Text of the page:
What is a Flower

Are flowers merely dying leaves?

Well, the first time I ever heard about it was when my earliest botany teacher made that statement, and I could hardly believe it. But we had learned from experience that whenever he said a thing was so, it was so, no matter how strange it might sound at the time. And that's how it turned out with regard to the flowers. Calling them "dying leaves" was one of his little tricks of speech; ways of putting things to make them more interesting.

You'll notice that while twigs have leaves growing along their entire length, there are flowers only on the ends, or on special stalks growing out from the axils of the leaves or branches. The result is that the leaves, because there are so many more of them and they help themselves to the sap as it passes along. absorb most of it, and the flowers get only what sap is left.

Now, this would be hard lines for you if you were a regular leaf and had to do a good day's work every day, but being the petal of a flower whose chief business it is to dress up for parties and act on the reception committee, it's different.


Really, the whole thing works out beautifully. Just because the petals live on short rations, the green leaves and the rest of the tree get all the more, and the petals get all they need to make them bring out those lovely colors; for their coloring is due to the same thing that brings out the coloring in the leaves in autumn, a light diet. In the case of the autumn leaves this comes with the "corking up" of the sap-supply by the mother-tree, as explained in the September chapter, but in the petals it is due to their situation at the end of the line of sap traffic, and the fact that they have very delicate complexions.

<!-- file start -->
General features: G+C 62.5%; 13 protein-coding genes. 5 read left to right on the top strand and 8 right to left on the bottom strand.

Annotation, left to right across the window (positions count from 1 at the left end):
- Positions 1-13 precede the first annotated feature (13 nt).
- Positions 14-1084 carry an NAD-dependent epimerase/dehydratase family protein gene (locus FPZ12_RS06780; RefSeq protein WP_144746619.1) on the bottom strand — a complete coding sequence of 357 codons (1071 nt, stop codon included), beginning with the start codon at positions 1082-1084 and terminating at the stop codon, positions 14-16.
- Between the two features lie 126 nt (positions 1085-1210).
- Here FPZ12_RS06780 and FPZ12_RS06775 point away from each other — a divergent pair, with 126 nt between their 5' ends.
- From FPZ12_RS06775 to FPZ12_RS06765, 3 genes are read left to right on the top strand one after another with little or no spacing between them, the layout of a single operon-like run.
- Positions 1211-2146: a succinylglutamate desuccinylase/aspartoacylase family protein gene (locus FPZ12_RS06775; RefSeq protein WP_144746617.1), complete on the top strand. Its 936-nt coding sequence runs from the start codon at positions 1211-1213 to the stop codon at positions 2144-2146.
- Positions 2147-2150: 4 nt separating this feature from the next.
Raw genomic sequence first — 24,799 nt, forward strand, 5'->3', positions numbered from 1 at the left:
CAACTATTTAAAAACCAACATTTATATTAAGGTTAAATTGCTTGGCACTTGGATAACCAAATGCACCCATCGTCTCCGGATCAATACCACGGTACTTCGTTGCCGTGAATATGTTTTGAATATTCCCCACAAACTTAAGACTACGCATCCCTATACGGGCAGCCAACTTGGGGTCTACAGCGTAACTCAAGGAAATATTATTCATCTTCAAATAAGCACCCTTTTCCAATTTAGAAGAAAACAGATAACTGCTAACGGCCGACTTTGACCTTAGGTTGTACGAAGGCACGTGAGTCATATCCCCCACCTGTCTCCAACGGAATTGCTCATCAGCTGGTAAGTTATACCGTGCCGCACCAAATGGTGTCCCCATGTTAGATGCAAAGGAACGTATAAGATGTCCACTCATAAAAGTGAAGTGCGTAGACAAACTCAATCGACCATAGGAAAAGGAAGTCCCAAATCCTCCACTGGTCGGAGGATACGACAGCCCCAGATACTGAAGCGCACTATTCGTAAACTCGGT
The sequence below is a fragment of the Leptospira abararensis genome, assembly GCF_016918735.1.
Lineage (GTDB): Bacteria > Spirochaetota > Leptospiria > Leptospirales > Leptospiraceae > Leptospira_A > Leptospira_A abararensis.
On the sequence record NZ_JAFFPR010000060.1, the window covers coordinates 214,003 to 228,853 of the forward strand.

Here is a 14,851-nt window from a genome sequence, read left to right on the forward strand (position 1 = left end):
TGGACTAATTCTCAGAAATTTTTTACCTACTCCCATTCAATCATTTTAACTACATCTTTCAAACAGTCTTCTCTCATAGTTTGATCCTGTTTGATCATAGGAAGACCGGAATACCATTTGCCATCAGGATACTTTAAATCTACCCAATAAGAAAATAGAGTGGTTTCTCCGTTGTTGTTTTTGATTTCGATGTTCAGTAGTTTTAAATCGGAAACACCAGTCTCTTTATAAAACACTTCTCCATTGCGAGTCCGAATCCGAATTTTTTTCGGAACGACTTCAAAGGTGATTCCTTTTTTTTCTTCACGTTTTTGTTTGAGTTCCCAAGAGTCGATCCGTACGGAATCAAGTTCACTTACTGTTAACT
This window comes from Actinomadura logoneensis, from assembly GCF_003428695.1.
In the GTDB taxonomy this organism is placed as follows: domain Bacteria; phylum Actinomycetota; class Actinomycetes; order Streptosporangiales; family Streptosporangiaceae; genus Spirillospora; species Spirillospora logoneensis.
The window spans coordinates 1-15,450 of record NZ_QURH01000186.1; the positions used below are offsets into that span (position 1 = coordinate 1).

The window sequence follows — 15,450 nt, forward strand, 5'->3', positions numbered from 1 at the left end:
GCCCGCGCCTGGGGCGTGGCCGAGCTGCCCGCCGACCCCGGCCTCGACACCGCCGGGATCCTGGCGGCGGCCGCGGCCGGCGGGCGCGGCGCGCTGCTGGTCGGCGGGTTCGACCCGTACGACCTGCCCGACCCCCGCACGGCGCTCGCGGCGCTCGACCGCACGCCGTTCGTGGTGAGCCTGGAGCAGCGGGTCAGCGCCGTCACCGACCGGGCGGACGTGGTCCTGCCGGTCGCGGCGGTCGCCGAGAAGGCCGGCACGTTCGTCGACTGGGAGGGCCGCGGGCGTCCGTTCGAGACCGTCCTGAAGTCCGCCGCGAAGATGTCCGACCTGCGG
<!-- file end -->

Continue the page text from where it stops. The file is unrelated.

William Morris Hunt used to caution his art students against eating too much. "You can't paint well on a heavy dinner of pork and beans," said he. This seems equally true of the "painting" done by the dainty petals, doesn't it?


"But," you say, "I don't see how a light diet could put color in one's cheeks--a flower petal's or anybody's."

Why, don't you remember, we learned in September that the colors of the autumn leaves were already in the green leaves and it was the cutting off of the sap-supply that caused these colors to show themselves? Well, it's the same way with the petals. We also saw that the brightness of the colors depended on the thinness and smoothness of the leaf. In the petal you have much the same condition as in the ordinary leaf, but the petal, being so much thinner and more delicate, the colors show brighter and in greater variety.